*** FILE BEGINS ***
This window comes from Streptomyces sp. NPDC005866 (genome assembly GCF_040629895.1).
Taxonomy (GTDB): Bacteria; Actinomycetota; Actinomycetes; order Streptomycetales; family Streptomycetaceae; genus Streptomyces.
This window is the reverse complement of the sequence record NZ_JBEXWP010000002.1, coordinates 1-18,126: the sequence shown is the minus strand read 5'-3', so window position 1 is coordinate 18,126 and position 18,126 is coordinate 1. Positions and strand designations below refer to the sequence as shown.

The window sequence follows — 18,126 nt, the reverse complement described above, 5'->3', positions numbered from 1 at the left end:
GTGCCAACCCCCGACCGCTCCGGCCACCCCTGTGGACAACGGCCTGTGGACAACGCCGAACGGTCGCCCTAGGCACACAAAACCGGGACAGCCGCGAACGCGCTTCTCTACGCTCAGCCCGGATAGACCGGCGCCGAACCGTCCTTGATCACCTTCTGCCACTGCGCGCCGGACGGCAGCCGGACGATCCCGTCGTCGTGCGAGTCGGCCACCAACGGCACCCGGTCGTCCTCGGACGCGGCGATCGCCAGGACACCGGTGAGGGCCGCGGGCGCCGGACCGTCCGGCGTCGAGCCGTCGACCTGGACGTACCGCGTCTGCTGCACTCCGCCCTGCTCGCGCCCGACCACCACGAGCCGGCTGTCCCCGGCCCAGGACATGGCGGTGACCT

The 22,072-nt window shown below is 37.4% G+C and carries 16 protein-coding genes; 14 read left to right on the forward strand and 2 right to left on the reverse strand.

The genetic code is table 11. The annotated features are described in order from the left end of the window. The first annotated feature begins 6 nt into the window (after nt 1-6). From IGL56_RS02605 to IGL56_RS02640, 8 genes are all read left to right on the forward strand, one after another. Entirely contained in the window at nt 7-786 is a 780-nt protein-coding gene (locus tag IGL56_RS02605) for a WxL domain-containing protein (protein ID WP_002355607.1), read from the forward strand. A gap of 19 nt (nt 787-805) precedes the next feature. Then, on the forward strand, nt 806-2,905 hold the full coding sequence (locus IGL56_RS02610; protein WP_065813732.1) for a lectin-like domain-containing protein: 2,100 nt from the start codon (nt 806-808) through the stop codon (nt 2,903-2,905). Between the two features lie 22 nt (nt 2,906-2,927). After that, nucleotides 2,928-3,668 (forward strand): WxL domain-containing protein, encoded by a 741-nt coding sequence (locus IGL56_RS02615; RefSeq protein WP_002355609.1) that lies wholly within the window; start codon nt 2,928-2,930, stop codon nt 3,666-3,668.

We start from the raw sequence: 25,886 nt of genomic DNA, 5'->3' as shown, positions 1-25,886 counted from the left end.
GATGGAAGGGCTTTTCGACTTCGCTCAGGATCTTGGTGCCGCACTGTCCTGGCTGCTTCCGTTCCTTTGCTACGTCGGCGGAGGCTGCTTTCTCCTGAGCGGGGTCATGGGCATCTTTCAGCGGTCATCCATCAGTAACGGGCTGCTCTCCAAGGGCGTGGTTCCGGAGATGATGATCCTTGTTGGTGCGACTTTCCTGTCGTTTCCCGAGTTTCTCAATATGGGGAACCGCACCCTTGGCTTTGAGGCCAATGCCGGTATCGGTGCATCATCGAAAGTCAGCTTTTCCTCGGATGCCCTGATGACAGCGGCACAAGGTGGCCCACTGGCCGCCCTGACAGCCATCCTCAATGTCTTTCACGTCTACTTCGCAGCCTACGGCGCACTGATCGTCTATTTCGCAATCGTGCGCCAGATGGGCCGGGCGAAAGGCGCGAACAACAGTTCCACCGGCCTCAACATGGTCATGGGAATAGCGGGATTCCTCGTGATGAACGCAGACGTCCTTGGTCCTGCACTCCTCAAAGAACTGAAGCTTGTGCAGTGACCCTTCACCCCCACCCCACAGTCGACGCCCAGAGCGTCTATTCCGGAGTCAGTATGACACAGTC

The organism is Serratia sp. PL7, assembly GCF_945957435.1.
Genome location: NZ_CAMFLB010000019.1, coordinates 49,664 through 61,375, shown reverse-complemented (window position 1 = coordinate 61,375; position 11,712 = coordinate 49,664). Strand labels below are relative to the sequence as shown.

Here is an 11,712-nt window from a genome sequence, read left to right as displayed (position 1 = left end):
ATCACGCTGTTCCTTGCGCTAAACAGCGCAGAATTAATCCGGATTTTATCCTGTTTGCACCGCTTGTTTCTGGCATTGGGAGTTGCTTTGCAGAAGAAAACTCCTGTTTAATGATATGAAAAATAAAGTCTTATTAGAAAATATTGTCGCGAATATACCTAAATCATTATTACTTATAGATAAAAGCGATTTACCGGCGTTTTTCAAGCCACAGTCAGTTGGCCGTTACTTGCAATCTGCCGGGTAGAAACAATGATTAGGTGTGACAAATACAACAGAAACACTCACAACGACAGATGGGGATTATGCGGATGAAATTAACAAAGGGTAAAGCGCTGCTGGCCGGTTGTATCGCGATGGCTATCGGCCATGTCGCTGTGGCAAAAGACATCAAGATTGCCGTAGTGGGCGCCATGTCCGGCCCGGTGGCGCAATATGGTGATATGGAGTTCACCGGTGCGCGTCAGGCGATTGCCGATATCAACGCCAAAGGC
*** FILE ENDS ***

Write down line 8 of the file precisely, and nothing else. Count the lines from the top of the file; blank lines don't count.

We start from the raw sequence: 25,886 nt of genomic DNA, 5'->3' as shown, positions 1-25,886 counted from the left end.